Labor has foreshadowed a suite of policies to correct a decline in educational opportunities for young people in regional Australia by providing a “pipeline” to skills, higher education and jobs.
The opposition spokesman for regional services and communications, Stephen Jones, told The Australian announcements would be made to “open up education and skills development pathways”.
Mr Jones said TAFE closures and capping of university funding had “kneecapped” such institutions, but Labor would announce a series of measures during the election campaign to rebuild regional education.
Mr Jones spoke to The Australian this morning after addressing the “Regions Rising 2019” conference held by independent think tank the Regional Australia Institute in Canberra.
The conference on future employment opportunities in regional and rural Australia discussed a report released today by RAI entitled “The Future of Regional Jobs”, the product of an extensive study funded by the state and federal governments.
The report found young adults in regional Australia are twice as likely to be early school leavers, with 28 per cent dropping out overall, compared with 14 per cent in metropolitan areas.
In some rural areas the early dropout rate rises to 36 per cent, while barely half completed high school compared to 80 per cent among young people in metropolitan areas.
Nearly 20 per cent of 20 to 24 year olds in metropolitan areas have a university degree, compared to 9 per cent in regional areas.
The report also found a chronic and widespread shortage of skilled labour in the regions.
In his address to the conference, Mr Jones said “part of the answer to that is immigration”.
But he said “if that is all we do we have sold the current generation of kids short”.
“The biggest deficit we have is a deficit of hope,” Mr Jones said.
It was important for young people to know that “if they work hard at school there is something there in that town for them”.
“We have got to invest in human capital,” Mr Jones said.
“We need a pipeline of investment — great teachers in great schools.
“We need to be investing in vocational education and training.”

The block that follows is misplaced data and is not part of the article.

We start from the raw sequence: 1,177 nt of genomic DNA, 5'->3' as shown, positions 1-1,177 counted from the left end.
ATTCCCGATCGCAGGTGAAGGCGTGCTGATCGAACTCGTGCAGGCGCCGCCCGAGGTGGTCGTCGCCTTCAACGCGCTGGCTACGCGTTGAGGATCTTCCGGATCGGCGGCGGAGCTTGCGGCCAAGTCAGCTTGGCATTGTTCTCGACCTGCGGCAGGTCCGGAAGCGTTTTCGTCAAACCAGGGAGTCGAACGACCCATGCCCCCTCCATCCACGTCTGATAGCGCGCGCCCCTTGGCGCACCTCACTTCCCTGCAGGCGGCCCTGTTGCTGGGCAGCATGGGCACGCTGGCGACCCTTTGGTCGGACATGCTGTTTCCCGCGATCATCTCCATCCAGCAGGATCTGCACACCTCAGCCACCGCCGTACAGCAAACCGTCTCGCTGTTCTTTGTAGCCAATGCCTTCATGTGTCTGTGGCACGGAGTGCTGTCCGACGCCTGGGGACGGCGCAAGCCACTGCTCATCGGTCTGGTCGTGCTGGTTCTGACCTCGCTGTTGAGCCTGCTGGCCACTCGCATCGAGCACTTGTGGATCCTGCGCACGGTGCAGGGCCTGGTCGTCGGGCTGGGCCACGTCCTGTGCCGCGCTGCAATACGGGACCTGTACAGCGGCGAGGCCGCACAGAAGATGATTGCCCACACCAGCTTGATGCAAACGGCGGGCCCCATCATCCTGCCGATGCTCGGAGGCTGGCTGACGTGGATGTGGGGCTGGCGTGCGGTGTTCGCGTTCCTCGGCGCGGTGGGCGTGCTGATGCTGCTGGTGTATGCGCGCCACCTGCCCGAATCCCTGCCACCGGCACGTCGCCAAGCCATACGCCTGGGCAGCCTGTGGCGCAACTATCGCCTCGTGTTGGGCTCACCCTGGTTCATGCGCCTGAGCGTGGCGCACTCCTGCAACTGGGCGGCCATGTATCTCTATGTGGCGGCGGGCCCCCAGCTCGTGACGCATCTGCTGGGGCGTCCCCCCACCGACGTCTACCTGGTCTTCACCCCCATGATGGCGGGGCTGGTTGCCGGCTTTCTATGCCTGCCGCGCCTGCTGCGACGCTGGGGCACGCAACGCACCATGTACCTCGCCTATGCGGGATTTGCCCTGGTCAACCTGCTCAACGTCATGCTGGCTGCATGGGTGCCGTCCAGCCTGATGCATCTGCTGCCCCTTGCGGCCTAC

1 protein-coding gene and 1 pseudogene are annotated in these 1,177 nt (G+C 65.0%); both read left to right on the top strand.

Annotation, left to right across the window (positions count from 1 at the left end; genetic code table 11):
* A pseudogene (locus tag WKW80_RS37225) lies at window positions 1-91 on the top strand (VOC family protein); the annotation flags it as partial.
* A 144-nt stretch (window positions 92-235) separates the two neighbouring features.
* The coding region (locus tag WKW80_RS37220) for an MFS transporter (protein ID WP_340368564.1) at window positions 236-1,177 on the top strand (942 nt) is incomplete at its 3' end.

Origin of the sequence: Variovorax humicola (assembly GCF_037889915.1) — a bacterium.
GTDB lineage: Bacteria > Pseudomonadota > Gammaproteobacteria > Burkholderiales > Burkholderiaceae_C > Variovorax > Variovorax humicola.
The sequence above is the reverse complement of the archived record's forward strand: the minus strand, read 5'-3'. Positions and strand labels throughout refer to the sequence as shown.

Mr Jones said if Labor wins the May election, it would implement policies but also develop a “narrative” to bring the voters with it over time.
“You need governments that can win an election, win the narrative, and then win the next election,” he said.
“It requires the roots of reform to go deep so they are not blown over by the next political storm.”
Deputy Prime Minister Michael McCormack also addressed the conference, saying the government’s $520 million skills package would go a good way towards dealing with the problems of skill shortages and opportunity in the regions.
“The budget has done some wonderful things for regional Australia,” Mr McCormack said.
Mr McCormack also pointed to big infrastructure programs in the regions, both new ones announced in the budget and those underway including the inland rail project.
He said the inland rail program would not just create jobs during the construction phase, but beyond, including in “intermodal hubs.”
The NSW central west town of Parkes would be one key beneficiary of ongoing economic activity, Mr McCormack said, because it was at the juncture of east-west and north-south transportation lines.
“It will become a boom town, the opportunities there are quite incredible.”
Mr McCormack told the audience he had not had time to read the 45-page “The Future of Regional Jobs” report by RAI which his government had helped fund and he helped launch today, but said he had flicked through it, found it to be excellent and would read it tonight.
Mr Jones said he had not read it either, but said his staff had briefed him on its essential components.